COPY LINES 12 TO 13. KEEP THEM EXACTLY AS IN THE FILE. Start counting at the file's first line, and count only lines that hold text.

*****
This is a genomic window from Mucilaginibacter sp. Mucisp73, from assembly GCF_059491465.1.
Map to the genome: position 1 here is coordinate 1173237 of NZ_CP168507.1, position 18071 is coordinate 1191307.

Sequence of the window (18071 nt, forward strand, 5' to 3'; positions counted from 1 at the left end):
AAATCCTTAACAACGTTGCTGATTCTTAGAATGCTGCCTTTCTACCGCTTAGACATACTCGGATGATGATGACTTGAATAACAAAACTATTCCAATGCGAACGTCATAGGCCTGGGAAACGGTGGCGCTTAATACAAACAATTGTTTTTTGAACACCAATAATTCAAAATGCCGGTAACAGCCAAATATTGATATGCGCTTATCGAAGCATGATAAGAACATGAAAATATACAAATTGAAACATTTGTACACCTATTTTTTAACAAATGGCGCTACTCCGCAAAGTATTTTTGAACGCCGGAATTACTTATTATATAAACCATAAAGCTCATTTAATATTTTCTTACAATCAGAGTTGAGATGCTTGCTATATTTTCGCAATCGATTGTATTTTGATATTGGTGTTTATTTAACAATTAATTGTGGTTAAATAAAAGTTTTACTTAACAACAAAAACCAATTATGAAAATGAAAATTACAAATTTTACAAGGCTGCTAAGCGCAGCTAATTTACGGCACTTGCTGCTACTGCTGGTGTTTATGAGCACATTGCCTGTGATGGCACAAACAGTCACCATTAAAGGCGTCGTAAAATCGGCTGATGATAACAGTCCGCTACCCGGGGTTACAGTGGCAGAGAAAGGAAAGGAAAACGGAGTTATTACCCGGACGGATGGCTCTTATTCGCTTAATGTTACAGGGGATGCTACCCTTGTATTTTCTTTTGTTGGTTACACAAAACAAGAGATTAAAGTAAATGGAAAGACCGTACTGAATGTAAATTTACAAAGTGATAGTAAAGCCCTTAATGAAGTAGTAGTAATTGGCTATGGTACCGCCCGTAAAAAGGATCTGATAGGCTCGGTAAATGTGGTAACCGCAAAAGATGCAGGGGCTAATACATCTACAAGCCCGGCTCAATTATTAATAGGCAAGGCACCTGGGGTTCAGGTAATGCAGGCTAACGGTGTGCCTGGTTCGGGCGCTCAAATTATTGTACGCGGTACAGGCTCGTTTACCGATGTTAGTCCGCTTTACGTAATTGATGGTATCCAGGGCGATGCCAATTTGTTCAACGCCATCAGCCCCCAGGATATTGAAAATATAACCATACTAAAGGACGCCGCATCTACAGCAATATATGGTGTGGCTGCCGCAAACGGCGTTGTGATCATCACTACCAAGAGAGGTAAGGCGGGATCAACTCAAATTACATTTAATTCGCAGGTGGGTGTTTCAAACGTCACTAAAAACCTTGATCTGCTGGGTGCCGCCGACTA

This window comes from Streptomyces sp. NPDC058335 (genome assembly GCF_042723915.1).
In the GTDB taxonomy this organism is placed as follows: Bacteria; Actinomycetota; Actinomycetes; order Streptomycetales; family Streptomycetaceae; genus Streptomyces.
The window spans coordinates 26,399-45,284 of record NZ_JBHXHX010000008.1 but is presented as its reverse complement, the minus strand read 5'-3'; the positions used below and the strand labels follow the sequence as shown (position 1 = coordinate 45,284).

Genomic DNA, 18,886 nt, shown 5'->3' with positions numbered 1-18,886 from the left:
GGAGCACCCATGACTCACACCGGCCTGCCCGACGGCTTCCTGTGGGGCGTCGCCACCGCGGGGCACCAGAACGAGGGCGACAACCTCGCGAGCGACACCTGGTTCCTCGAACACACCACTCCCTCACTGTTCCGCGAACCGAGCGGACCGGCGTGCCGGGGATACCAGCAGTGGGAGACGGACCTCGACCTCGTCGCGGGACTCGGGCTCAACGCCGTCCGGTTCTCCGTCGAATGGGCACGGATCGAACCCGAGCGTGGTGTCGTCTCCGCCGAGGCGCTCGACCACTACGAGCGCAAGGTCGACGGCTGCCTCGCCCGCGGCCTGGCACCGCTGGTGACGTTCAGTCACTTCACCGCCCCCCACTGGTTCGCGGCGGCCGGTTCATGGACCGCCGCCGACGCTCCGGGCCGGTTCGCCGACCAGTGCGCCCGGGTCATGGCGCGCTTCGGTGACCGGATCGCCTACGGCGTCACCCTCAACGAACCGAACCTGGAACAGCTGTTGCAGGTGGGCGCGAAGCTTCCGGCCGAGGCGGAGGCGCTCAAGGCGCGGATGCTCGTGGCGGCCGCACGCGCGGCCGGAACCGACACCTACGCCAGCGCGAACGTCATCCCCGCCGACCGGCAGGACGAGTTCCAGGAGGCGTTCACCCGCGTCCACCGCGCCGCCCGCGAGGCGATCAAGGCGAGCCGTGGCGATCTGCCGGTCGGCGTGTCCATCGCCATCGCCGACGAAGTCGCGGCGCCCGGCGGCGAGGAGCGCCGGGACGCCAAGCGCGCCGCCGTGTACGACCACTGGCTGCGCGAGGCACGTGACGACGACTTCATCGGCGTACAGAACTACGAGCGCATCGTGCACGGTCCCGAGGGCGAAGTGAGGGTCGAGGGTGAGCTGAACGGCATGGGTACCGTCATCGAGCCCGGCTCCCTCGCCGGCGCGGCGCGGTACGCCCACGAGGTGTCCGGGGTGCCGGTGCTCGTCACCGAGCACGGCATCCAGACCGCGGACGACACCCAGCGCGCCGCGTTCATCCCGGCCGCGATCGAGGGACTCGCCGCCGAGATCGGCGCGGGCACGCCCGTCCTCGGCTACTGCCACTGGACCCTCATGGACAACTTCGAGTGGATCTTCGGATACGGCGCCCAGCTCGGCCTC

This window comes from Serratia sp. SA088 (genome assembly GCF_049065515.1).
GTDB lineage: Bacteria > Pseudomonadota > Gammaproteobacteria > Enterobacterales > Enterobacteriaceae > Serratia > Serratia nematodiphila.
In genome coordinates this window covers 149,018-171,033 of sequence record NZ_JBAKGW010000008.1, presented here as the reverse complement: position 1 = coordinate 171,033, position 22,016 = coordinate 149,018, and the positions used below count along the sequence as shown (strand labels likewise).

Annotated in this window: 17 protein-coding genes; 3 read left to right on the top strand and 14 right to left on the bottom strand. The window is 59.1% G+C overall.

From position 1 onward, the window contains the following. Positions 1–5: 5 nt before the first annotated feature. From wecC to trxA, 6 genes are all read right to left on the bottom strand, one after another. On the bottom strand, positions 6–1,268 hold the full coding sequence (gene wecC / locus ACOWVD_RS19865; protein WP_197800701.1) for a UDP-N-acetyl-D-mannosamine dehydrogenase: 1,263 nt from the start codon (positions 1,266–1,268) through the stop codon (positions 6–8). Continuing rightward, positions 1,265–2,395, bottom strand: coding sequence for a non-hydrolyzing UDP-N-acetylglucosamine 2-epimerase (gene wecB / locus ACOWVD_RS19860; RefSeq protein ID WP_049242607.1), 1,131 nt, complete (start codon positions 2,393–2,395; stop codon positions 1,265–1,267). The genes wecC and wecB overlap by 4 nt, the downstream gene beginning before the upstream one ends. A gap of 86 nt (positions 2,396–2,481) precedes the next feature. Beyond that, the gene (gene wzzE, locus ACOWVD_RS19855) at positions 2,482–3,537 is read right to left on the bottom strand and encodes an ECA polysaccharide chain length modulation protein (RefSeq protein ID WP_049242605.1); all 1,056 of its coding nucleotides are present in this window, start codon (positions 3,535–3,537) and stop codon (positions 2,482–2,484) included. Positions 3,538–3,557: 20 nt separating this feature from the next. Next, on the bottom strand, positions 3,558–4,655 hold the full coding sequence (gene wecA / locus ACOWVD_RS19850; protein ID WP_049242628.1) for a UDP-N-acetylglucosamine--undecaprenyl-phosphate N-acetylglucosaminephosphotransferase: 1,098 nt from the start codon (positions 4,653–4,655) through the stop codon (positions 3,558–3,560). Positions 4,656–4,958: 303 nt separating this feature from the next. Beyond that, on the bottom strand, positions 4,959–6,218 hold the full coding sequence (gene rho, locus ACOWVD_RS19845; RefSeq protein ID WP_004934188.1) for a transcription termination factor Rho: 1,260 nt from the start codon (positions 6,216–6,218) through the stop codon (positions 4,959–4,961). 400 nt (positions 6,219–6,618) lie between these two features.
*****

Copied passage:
In genome coordinates this window covers 149,018-171,033 of sequence record NZ_JBAKGW010000008.1, presented here as the reverse complement: position 1 = coordinate 171,033, position 22,016 = coordinate 149,018, and the positions used below count along the sequence as shown (strand labels likewise).

Annotated in this window: 17 protein-coding genes; 3 read left to right on the top strand and 14 right to left on the bottom strand. The window is 59.1% G+C overall.